But for those students - even for scholars participating in the field - Thompson and Bordwell's historical survey is incredibly useful. The book is almost an experiment, taking to heart longstanding calls not to write film history surveys according to narrow conceptions of the Western canon but to look to cinema as it actually was produced in its broadest sense. To that end, Thompson and Bordwell's history offers three major improvements. First, it takes popular cinema seriously, not on in the U.S. but in Europe, where national cinema scholarship tended for so long to focus on "significant" works. (To name names, I think Peter Bondanella's Italian Cinema is a prime example of this approach). Second, it devotes appreciable discussion time to non-Western cinemas. Not being a specialist in the scholarship on Third World cinema - or even the First World Japan - I can't weigh how adequate their coverage is, but the serious attention to Latin American, African and Asian cinemas - popular, art-house, and oppositional - is refreshing. Third, the book summarizes the scholarship as it currently stands on about every topic it covers - an incredible feat given the vast territory they're covering.

The result is that I initially assigned this book for my graduate seminar as background material to give a historical survey, yet I've ended up learning a lot from it and find my intellectual curiosity piqued at every turn.

As with any book there are drawbacks. The textbook format means there's less consideration of film history as the terrain of conflicting interpretations and explanations of the past - something that comes across better in Robert Allen and Douglas Gomery's Film History: Theory and Practice. Then again, Allen and Gomery don't present a fraction of the historical scope in surveying cinema of the past (and incidentally probably aren't worth the whopping $71 price tag).

Also, I know some find Bordwell and Thompson's writing style dry and unengaging. This book probably won't win any converts on that score. Still, it's a solid, comprehensive approach to the totality of cinema history.

Saturday, November 04, 2006

Baby and Bathwater of Documentary Criticism

Just in time for my spring course on Documentary Fiction, which sorely needed decent texts to use, comes a new volume from Minnesota Press, F Is for Phony: Fake Documentary and Truth’s Undoing, Alexandra Juhasz and Jesse Lerner, eds. I'll review it more fully when I get a hold of a copy, but from the contents at least, it's a promising collection.

One bit caught my eye, though: the blurb proclaims that "Defining the borderline between fact and fiction, the contributors reveal what fake documentaries imply and usually make explicit: that many documentaries lie to tell the truth, and that the truth is relative." As a way to sell a book, I'm sure it distills and distorts the contents considerably, but it got me thinking nonetheless.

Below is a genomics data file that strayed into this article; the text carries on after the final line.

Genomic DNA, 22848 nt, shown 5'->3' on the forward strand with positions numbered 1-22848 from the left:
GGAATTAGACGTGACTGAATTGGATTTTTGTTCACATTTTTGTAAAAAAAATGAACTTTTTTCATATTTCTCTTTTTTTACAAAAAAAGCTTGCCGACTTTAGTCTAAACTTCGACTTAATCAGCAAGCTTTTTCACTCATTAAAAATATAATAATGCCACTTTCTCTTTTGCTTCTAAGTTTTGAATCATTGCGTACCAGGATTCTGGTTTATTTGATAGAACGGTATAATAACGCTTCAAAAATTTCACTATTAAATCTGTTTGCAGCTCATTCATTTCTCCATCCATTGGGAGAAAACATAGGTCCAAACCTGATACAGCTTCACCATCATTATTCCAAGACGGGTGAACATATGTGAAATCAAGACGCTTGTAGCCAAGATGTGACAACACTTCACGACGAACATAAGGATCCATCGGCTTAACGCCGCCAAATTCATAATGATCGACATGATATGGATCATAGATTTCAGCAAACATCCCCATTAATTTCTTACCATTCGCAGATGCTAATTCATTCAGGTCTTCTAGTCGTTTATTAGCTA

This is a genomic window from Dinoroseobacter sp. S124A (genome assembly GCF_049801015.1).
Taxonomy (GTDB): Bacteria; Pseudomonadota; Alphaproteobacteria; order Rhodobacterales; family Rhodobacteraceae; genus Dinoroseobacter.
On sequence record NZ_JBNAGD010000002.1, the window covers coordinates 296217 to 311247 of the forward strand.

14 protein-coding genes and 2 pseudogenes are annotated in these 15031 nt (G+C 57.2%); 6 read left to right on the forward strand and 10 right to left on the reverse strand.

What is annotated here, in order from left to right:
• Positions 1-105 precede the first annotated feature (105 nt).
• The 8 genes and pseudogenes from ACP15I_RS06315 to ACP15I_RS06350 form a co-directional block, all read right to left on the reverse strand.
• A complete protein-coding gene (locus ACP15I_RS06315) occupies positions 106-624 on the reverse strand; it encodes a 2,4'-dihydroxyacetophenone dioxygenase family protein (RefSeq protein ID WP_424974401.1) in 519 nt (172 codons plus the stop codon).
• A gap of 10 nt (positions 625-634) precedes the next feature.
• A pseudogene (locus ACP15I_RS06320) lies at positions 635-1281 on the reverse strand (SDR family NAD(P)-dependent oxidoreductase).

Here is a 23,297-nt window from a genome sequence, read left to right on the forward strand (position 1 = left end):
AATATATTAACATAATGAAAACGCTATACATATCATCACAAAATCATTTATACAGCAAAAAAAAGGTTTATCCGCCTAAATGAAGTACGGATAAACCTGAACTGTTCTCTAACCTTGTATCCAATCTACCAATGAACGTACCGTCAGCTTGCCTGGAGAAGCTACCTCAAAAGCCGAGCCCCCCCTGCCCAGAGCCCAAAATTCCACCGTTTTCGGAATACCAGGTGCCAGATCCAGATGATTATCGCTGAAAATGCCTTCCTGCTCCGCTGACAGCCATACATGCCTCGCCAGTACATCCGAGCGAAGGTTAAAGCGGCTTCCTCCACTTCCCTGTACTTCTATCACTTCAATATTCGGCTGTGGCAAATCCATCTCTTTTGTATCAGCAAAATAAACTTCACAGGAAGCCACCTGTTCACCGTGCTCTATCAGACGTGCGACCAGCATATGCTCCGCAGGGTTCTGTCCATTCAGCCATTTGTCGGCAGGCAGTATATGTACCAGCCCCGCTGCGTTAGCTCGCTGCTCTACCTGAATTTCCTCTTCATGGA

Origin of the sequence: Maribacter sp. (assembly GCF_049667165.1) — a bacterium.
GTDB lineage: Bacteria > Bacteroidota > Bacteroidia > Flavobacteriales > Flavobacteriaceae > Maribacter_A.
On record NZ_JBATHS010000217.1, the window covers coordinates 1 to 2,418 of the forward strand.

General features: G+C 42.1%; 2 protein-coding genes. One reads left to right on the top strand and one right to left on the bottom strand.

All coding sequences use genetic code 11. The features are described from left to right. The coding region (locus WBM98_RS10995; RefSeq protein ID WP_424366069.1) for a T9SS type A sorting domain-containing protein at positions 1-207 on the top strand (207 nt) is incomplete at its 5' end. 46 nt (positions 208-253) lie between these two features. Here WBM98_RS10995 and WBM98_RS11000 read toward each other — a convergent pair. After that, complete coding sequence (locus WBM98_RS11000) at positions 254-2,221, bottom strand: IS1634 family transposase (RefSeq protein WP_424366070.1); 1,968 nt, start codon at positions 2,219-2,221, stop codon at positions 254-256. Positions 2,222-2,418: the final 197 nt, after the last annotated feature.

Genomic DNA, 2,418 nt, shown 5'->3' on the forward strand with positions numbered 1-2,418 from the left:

Now, fake and hybrid documentary studies seem to have gained a new vitality now, driven from twin directions of documentary critique of the real and the proliferation of reflexive and mock documentary production itself. But I do worry that a critical circuitry between the two lapses into a facile critique of documentary as ideology and merely ideology.

The issue came up in my Intro course, where one of the TAs raised the perceptive objection that in teaching how to read truth-production in documentary, we were merely setting up documentary as a bad object, particularly in relation to fiction filmmaking. It's an excellent caveat: we need to throw out the bathwater of ideological transparency of meaning but keep a sense of what documentary does in the positive sense, both artistically and intellectually. Even with bad object Direct Cinema, I always respect the Bazinian preservation of the profilmic and think that news television production could really be improved by returning some to its golden age.

I was rereading Phil Rosen's "Document and Documentary" lately and there is an excellent observation he makes: "[T]he task of [elites responsible for making documentary and history] with respect to the poles of media reproduction is not just re-presenting the real in ways that might be culturally guaranteed by an indexical technology, but with constructing and organizing it... The profusion of indexial signs may make the documentary mode and the historicity it embodies not less but more pertinent to understanding contemporary culture and politics." (Renov Theorizing Documentary, 88-89)

It would be a shame if the excitement that pseudodocumentary studies is bringing to the table was put to the ends merely of dismantling a useful form of knowledge production. (I'm not claiming that this is what F is for Phony or other docufiction studies necessarily do.) As academics, we're perfectly capable of making truth claims and mobilizing an apparatus of documentation. The fact that a scholar could lie or make up stuff (think of Laurie Anderson's made-up art history lectures) doesn't mean the methods and communities of scholarship are meaningless. Mutatis mutandis - and there is a lot that is different - the same generous spirit should apply to documentary.

Friday, November 03, 2006

CFP: Global art cinema